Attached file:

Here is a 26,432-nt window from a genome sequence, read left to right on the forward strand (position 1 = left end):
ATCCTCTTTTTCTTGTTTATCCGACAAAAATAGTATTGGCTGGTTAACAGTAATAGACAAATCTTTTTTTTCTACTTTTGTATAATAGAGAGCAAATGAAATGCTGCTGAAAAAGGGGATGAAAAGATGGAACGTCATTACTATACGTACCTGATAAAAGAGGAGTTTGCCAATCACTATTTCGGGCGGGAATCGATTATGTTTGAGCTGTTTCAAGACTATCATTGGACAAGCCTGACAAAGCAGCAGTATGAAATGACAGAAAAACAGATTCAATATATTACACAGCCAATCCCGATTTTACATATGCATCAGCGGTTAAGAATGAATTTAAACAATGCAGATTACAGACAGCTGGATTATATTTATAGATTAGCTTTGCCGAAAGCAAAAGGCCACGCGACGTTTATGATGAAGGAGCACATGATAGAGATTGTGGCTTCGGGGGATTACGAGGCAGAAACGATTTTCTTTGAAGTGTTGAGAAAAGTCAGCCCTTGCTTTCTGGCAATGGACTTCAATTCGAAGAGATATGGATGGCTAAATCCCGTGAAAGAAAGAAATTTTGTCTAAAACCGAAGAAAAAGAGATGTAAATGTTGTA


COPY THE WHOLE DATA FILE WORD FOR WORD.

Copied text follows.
Here is a 26,432-nt window from a genome sequence, read left to right on the forward strand (position 1 = left end):
ATCCTCTTTTTCTTGTTTATCCGACAAAAATAGTATTGGCTGGTTAACAGTAATAGACAAATCTTTTTTTTCTACTTTTGTATAATAGAGAGCAAATGAAATGCTGCTGAAAAAGGGGATGAAAAGATGGAACGTCATTACTATACGTACCTGATAAAAGAGGAGTTTGCCAATCACTATTTCGGGCGGGAATCGATTATGTTTGAGCTGTTTCAAGACTATCATTGGACAAGCCTGACAAAGCAGCAGTATGAAATGACAGAAAAACAGATTCAATATATTACACAGCCAATCCCGATTTTACATATGCATCAGCGGTTAAGAATGAATTTAAACAATGCAGATTACAGACAGCTGGATTATATTTATAGATTAGCTTTGCCGAAAGCAAAAGGCCACGCGACGTTTATGATGAAGGAGCACATGATAGAGATTGTGGCTTCGGGGGATTACGAGGCAGAAACGATTTTCTTTGAAGTGTTGAGAAAAGTCAGCCCTTGCTTTCTGGCAATGGACTTCAATTCGAAGAGATATGGATGGCTAAATCCCGTGAAAGAAAGAAATTTTGTCTAAAACCGAAGAAAAAGAGATGTAAATGTTGTA